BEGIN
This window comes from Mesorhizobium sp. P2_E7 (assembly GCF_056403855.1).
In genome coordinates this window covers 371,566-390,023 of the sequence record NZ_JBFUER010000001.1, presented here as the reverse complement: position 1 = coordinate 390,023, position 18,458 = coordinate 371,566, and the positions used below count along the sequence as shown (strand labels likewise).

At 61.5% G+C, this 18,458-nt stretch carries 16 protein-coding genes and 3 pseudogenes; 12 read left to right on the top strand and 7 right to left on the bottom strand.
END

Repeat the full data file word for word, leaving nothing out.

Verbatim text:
This window comes from Mesorhizobium sp. P2_E7 (assembly GCF_056403855.1).
In genome coordinates this window covers 371,566-390,023 of the sequence record NZ_JBFUER010000001.1, presented here as the reverse complement: position 1 = coordinate 390,023, position 18,458 = coordinate 371,566, and the positions used below count along the sequence as shown (strand labels likewise).

At 61.5% G+C, this 18,458-nt stretch carries 16 protein-coding genes and 3 pseudogenes; 12 read left to right on the top strand and 7 right to left on the bottom strand.